Who Wants to Be a Millionaire?
"You make most of your money in a bear market, you just don't realize it at the time."
Let’s just jump into everything.
My personal strategy of “I’ll just wait out this bear market and not sell anything despite knowing we’re headed lower” is really starting to hurt right now.
I’ve been identifying companies, stacking cash, and deploying small (but meaningful) amounts of capital into illiquid alternative assets like real estate — all in anticipation of this week.
And to be honest, what will likely be the coming weeks and months.
WTF is going on?
Rewind to this post — don’t fight the Fed. The entire reason the Federal Reserve has been on a mission to increase interest rates is because inflation is out of control. But we know this.. so why is the market reacting the way it is if the stock market is truly a leading indicator?
Over the last few months the Federal Reserve has been reassuring us they have everything under control. They have a plan to increase interest rates in such a way that will create this “soft landing” for the economy — ensuring we don’t experience a recession. As explained in my post, I say that’s bullshit.
“If stocks don’t fall, the Fed will need to force them.”
And it was bullshit — which is why the markets are moving the way they are.
The entire reason the Federal Reserve is increasing interest rates at a speed we haven’t seen in 20+ years is because inflation — to manage inflation. Okay, fine. No problem, right?
Well, it didn’t work.
Inflation has consistently come in higher than estimates — which continually throws off everyone. Remember how I always talk about how “investors want predictability,” and giving a premium to that?
We don’t have that right now.
Not only are we increasing interest rates (causing stocks to naturally sell off), but we’re doing so with expectations that aren’t even coming true. Inflation came in at +8.3% for the month of April according to the CPI data, and Truflation had inflation coming in closer to +11.4%.
Regardless, what the Fed had been doing isn’t working and our expert economists still aren’t able to accurately predict what inflation will look like on a monthly / annual basis.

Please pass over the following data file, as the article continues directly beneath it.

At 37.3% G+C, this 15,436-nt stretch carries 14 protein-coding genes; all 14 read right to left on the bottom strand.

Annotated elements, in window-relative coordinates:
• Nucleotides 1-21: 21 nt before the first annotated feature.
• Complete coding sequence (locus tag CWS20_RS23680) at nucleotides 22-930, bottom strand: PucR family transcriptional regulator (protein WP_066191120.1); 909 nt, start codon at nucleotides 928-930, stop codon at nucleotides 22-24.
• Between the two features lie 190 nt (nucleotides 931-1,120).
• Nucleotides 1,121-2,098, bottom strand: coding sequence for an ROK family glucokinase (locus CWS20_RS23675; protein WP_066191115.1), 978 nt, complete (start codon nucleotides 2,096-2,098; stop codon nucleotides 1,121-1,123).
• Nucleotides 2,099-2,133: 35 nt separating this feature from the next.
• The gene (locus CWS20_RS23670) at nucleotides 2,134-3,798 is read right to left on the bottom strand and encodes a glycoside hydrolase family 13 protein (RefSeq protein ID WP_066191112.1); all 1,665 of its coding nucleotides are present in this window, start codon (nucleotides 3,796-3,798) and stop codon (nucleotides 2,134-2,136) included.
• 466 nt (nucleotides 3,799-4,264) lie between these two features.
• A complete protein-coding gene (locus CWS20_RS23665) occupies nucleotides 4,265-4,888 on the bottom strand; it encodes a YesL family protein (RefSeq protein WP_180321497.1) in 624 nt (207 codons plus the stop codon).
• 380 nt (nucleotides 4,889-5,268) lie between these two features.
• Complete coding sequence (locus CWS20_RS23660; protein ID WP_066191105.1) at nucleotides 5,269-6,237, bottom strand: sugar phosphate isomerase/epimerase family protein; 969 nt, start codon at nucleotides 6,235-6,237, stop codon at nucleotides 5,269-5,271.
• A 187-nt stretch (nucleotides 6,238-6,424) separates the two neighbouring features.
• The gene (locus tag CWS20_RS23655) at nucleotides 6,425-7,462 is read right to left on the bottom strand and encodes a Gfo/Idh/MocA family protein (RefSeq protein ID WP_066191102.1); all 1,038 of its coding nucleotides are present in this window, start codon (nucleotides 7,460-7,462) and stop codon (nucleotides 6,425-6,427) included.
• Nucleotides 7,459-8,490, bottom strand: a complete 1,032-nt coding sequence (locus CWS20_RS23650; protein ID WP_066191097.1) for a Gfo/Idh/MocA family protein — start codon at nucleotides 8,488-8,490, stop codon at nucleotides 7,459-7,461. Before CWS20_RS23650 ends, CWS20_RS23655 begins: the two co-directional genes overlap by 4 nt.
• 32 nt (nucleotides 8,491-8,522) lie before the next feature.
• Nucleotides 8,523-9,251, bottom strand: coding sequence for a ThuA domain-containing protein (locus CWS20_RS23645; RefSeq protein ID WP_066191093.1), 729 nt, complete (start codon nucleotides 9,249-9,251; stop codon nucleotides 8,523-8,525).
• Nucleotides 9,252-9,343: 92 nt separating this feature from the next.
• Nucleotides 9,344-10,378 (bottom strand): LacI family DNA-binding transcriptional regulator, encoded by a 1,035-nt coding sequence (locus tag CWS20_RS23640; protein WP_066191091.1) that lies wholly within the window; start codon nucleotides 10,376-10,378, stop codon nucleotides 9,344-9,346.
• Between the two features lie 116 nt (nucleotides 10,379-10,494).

High inflation + uncertainty + slowing GDP + possible recession = terrible stock market.
So, what’s the update?
It’s pretty clear that tech is oversold. That’s why we saw companies like Affirm (AFRM), Upstart (UPST), and Marqeta (MQ) experience massive bounces up today — but we know this trick from late-March.
Tech (the Nasdaq specifically) moved up nearly +17% over a two week period before falling another -22% from that “recovery.”
To quote myself from a post shared on March 15:
“If you’re a short-term investor, this is your chance to make a clean breakaway — either lock in long-term profits or cut your near-term losses before things get worse. We’re not going to see a “market bottom” until the largest, most respected and “safe” companies like the ones mentioned above have their fall from grace.”
And over the next 10 trading days the market was green, giving short-term investors the opportunity to do just that. Today, the markets are now trading down more than -22% from this warning.
A Common Theme
There has been a laundry list of companies who have reported their Q1 earnings — Amazon, Apple, Microsoft, Shopify, Square, Cloudflare, Fortinet, Coinbase, Upstart, Affirm, etc.
Here’s the common theme — “Inflation is persistent and we’re not sure what’s going to happen for the rest of the year.”
“The COVID-19 pandemic continues to affect most of our operating businesses. Significant government and private sector actions have been taken since 2020 and likely will continue to be taken intended to control the spread and mitigate the economic effects of the virus. Actions in the latter part of 2021 and early 2022 included temporary business closures or restrictions of business activities in various parts of the world in response to the emergence of variants of the virus. Notwithstanding these efforts, significant disruptions of supply chains and higher costs have persisted in 2022. Further, the development of geopolitical conflicts in 2022 have contributed to disruptions of supply chains, resulting in cost increases for commodities, goods, and services in many parts of the world. The economic effects from these events over longer terms cannot be reasonably estimated at this time.”
— Berkshire Hathaway Q1 Earnings Release
“The externally driven costs are a result of intensifying inflationary pressures throughout Q1. We do expect the effects of these fixed cost leverage to persist for the next several quarters as we grow into this capacity. When you combine the impacts of the externally driven costs and the internally controllable costs, you get approximately $6 billion in incremental costs for the quarter.”
— Amazon Q1 Earnings Release
Back to what I mentioned just a bit ago about investor uncertainty… this “theme” is causing a lot of it. Companies like Apple completely pulling their full-year guidance, and other companies like Upstart lowering their guidance given record interest rate hikes.